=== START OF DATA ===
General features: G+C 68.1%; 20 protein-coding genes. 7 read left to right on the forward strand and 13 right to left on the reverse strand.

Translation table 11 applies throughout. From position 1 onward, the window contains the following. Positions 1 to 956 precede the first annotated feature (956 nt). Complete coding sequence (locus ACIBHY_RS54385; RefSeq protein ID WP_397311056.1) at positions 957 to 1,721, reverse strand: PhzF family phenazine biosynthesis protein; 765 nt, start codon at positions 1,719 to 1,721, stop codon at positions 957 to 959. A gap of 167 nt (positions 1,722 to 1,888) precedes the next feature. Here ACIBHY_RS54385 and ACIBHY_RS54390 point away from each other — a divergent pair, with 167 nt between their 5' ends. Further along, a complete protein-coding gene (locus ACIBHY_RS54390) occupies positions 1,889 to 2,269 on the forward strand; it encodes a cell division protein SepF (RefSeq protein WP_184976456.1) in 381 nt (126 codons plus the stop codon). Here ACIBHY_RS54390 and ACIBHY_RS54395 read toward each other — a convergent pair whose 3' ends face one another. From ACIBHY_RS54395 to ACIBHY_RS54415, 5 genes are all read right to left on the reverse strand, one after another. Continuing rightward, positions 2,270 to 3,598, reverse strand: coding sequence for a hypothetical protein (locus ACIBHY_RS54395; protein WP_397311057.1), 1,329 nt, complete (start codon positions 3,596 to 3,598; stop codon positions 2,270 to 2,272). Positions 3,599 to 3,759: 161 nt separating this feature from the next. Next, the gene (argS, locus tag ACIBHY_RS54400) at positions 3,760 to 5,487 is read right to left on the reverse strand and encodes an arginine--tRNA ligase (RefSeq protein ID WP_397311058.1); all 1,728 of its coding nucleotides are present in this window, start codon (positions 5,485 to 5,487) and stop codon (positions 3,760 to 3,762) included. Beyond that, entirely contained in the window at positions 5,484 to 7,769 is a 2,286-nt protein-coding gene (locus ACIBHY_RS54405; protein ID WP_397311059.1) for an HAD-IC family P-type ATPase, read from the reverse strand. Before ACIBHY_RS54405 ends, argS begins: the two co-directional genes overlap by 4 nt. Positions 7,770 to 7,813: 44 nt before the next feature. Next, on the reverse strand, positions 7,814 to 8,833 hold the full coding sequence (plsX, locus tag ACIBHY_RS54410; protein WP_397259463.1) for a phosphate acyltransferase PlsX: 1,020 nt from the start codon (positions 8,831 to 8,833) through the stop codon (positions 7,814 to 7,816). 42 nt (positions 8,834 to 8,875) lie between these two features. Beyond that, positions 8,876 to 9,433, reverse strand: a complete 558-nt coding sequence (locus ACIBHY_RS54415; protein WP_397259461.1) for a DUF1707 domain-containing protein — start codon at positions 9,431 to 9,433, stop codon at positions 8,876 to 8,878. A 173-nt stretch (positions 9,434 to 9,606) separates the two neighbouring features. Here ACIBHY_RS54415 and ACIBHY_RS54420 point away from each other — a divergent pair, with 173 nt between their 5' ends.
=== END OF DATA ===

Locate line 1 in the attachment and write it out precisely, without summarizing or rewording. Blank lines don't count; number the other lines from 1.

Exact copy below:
General features: G+C 68.1%; 20 protein-coding genes. 7 read left to right on the forward strand and 13 right to left on the reverse strand.